The Tata Motors office must've been like a party place for the last three months. The sales numbers are on the upswing, and the delivery bays at the Tata dealerships are seeing a lot of activity. And, that's because the Zest - a promising product from Tata after a long time - was launched in September this year.The Zest is a fresh product with new styling, latest features and modern-day technology under the skin. And with all this, the Zest has been accepted by the market with, well, a lot of zest. To a level where the sales number have overtaken that of Honda's Amaze - a strong competitor and a sales-number monger. But only one product is not going to sustain the company. Obviously, the Safari Storme and others have been gathering some numbers, but not enough, and to get a good stronghold in the market they need to broaden their horizons. And that's exactly what they've been busy doing. World, welcome the new Tata Bolt.To start with, it's based on the same platform as the Zest and the styling too is similar. The two biggest differences between the Zest and the Bolt are that the Bolt has no protruding boot, but a hatch at the fag end of car. And the second one is that it will compete with brilliantly-engineered cars - the Maruti Swift and the Hyundai Grand i10. So does the Bolt have what it takes to worry the rivals?The styling is neat. It's got presence, it's got poise, and things like the blackened C-pillar, projector lamps and sharp lines make it look edgy in the sea of hatchbacks. Inside too things are plush. It's been given a generous dose of piano-black finish, uncluttered dash and a today's-age media system. The materials used on the dash and the other parts of the cabin are decent, too. Things don't fall off if you go over bad roads, so, in short, it's unlike any Tata of the past.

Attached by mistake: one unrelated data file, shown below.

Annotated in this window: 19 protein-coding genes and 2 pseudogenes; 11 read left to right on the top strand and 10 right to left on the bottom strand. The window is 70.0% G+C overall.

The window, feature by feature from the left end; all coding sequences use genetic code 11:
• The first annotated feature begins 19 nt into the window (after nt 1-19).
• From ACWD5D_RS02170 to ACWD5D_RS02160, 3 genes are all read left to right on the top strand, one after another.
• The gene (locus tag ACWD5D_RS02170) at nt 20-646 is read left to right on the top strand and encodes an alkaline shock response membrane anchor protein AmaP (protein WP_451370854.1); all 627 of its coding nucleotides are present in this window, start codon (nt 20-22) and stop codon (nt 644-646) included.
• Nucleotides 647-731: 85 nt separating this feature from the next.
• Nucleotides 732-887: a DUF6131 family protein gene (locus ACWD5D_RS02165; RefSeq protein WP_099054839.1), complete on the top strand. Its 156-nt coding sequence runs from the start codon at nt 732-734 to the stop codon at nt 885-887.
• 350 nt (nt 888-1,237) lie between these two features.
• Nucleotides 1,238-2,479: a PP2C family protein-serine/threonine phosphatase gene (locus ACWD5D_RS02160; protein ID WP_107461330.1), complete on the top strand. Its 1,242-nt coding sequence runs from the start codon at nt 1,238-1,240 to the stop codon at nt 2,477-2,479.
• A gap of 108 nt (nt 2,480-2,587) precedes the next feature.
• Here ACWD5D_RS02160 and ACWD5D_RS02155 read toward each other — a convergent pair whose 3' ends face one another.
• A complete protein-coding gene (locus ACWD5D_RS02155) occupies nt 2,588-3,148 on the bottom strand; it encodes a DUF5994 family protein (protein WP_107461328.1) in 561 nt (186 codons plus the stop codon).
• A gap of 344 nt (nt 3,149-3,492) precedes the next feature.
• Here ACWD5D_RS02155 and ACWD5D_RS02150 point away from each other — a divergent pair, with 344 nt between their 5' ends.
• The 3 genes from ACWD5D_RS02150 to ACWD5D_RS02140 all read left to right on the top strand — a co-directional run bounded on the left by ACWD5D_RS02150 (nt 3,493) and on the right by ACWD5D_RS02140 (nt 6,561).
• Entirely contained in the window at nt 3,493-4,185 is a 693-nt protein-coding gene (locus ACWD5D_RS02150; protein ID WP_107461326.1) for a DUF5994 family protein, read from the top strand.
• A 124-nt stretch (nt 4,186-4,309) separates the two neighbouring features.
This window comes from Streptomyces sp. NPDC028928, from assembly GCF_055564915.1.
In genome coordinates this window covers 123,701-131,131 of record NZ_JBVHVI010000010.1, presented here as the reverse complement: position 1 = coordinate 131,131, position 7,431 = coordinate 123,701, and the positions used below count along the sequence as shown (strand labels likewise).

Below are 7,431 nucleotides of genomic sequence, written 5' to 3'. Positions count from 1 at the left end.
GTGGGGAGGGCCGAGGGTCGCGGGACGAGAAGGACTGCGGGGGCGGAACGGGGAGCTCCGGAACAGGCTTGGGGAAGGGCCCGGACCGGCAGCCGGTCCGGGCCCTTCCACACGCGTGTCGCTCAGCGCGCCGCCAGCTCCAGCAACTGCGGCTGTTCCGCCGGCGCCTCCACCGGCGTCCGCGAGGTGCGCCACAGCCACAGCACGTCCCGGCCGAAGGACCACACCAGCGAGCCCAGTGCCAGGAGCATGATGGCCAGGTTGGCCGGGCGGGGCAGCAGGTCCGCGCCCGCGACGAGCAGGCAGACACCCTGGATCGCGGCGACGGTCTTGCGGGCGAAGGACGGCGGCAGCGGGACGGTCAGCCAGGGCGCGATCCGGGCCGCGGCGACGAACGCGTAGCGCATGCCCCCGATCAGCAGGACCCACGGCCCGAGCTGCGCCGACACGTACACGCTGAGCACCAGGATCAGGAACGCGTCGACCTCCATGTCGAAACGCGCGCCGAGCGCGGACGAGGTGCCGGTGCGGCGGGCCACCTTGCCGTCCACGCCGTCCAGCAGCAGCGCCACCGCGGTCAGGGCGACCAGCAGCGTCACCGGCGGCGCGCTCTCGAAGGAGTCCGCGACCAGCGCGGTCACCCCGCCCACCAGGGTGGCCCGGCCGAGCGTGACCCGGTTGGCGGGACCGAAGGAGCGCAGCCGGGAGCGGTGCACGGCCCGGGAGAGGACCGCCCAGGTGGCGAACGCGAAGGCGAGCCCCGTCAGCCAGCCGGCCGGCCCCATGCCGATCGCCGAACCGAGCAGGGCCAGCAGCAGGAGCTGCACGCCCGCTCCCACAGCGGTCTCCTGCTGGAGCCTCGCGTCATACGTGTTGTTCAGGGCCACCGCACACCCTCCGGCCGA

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Talking of the media system, it's the one that has the obvious USB, Aux-in and Bluetooth, but in addition, it has the ability to transfer the navigation screen from your Android smartphone with the MapmyIndia app installed, via an USB cord. Mind you, only an Android smartphone. Not iPhones and Windows phones.If you're born in a family with parents and siblings leaning towards the healthier body build, you'll love the Bolt. The front seats are comfortable and the rear bench has class-leading space. Not bad, eh?Under the hood, you'll find the tried-and-tested Quadrajet diesel engine (the same one in the Punto, Swift and the Vista among the rest) or a new turbocharged 'Revotron' petrol block. This powerhouse was first used in the Zest. It's a 1.2-litre unit that's good for 88bhp and 140Nm of torque. The power delivery is linear with no sudden surge of power, but as you climb up the rev range, it starts to get a bit too noisy and you can feel the coarseness even inside the cabin. The engine is mated to a five-speed gearbox. It is slick and the throws aren't too long.The steering on the Bolt is a pretty good piece of machinery - it's comfortably light to help manoeuvre the car in tight city spaces and of the right size. It's not too communicative though. But for a city hatch, you don't even expect it to be. This one serves the purpose well.Tata, being a true-blue Indian company, knows that India has been cursed with horrible roads, and that it needs to make nice riding cars in an attempt to save Indian backsides. The Vista was good, so was the previous-gen Indica. And this one too does that rather well. No thuds, no complaints, just plain bump-flattening is what the Bolt does nicely.Like all Tata products, this one too has a few niggles that need ironing before it can catch up with the competition in terms of refinement. When you get the Bolt to speed, you'll have to talk to your passengers a bit loudly. And, that's because a fair bit of wind noise seeps into the cabin, even at moderate speeds of 95-100kph.And then there's the Multi Drive system that Tata has been making noise about. It has three modes to choose - City, Eco and Sport - to suit the driving conditions and your mood for the day. That's not a bad thing actually. In fact, it's good to see such stuff that we've seen only in expensive luxury cars come in to desi hatchbacks. The problem is that the system does barely more than lighting up a lamp inside the buttons. The Bolt drives almost the same in all these modes. So, is it solely to make the brochure a bit flowery? Yeah, something of that sort...As a company, as a product, the Tata Motors and Bolt both seem grown up now and heading into the right direction. But coming back to the question that passed all our minds earlier - is it ready to take on the Swift and the Grand i10? It's almost there. The other two products are great benchmarks in terms of ride, handling and refinement.The reason why we say it's almost there is because it does most things right. It offers the buyer a complete package that they're looking out on. But it falls short on running that last mile of refinement. And the only way to compensate for the lack of refinement is to make some love to the wallet.While the Swift and the Grand i10 both cost ?4.82 lakh (ex-Mumbai), the Bolt is priced at ?4.65 lakh (ex-Mumbai), undercutting the competition by around ?17,000. Enough of compensation? Nah, we would say half a lakh would have been more like it.The numbers1193cc, 4 cyl, turbo-petrol, 88bhp, 140Nm, 5M, FWD, LxWxH\: 3825x1695x1562mm, Kerb weight\: 1125kg, ?4.65 lakh (ex-Mumbai)The verdictOverall a good package, does most things well but lacks the last bit of refinement compared to the competition.